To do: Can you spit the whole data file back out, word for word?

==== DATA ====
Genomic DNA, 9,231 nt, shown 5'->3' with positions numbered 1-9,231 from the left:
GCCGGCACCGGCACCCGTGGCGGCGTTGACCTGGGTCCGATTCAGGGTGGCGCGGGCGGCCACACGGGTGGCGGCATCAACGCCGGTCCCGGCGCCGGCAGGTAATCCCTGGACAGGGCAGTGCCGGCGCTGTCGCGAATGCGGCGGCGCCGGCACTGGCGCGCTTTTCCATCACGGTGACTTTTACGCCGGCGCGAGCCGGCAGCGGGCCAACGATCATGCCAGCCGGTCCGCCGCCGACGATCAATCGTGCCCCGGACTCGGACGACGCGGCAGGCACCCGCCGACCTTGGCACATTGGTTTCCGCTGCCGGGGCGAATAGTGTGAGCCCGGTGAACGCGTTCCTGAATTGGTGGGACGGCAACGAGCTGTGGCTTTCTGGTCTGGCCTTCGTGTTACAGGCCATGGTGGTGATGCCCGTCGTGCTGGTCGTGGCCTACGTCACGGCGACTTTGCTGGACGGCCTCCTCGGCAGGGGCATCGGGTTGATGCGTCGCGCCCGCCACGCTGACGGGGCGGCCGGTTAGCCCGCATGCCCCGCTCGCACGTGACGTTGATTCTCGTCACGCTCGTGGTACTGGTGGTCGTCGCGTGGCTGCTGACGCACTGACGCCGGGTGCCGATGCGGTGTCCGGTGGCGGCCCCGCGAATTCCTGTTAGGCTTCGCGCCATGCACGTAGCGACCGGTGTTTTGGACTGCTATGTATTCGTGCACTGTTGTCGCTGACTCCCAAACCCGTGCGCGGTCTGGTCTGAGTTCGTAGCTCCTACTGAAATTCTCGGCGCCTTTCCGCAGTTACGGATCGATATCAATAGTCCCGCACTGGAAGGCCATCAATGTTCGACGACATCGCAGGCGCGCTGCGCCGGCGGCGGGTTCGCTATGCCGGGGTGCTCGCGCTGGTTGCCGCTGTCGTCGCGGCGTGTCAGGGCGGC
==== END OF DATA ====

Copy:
Genomic DNA, 9,231 nt, shown 5'->3' with positions numbered 1-9,231 from the left:
GCCGGCACCGGCACCCGTGGCGGCGTTGACCTGGGTCCGATTCAGGGTGGCGCGGGCGGCCACACGGGTGGCGGCATCAACGCCGGTCCCGGCGCCGGCAGGTAATCCCTGGACAGGGCAGTGCCGGCGCTGTCGCGAATGCGGCGGCGCCGGCACTGGCGCGCTTTTCCATCACGGTGACTTTTACGCCGGCGCGAGCCGGCAGCGGGCCAACGATCATGCCAGCCGGTCCGCCGCCGACGATCAATCGTGCCCCGGACTCGGACGACGCGGCAGGCACCCGCCGACCTTGGCACATTGGTTTCCGCTGCCGGGGCGAATAGTGTGAGCCCGGTGAACGCGTTCCTGAATTGGTGGGACGGCAACGAGCTGTGGCTTTCTGGTCTGGCCTTCGTGTTACAGGCCATGGTGGTGATGCCCGTCGTGCTGGTCGTGGCCTACGTCACGGCGACTTTGCTGGACGGCCTCCTCGGCAGGGGCATCGGGTTGATGCGTCGCGCCCGCCACGCTGACGGGGCGGCCGGTTAGCCCGCATGCCCCGCTCGCACGTGACGTTGATTCTCGTCACGCTCGTGGTACTGGTGGTCGTCGCGTGGCTGCTGACGCACTGACGCCGGGTGCCGATGCGGTGTCCGGTGGCGGCCCCGCGAATTCCTGTTAGGCTTCGCGCCATGCACGTAGCGACCGGTGTTTTGGACTGCTATGTATTCGTGCACTGTTGTCGCTGACTCCCAAACCCGTGCGCGGTCTGGTCTGAGTTCGTAGCTCCTACTGAAATTCTCGGCGCCTTTCCGCAGTTACGGATCGATATCAATAGTCCCGCACTGGAAGGCCATCAATGTTCGACGACATCGCAGGCGCGCTGCGCCGGCGGCGGGTTCGCTATGCCGGGGTGCTCGCGCTGGTTGCCGCTGTCGTCGCGGCGTGTCAGGGCGGC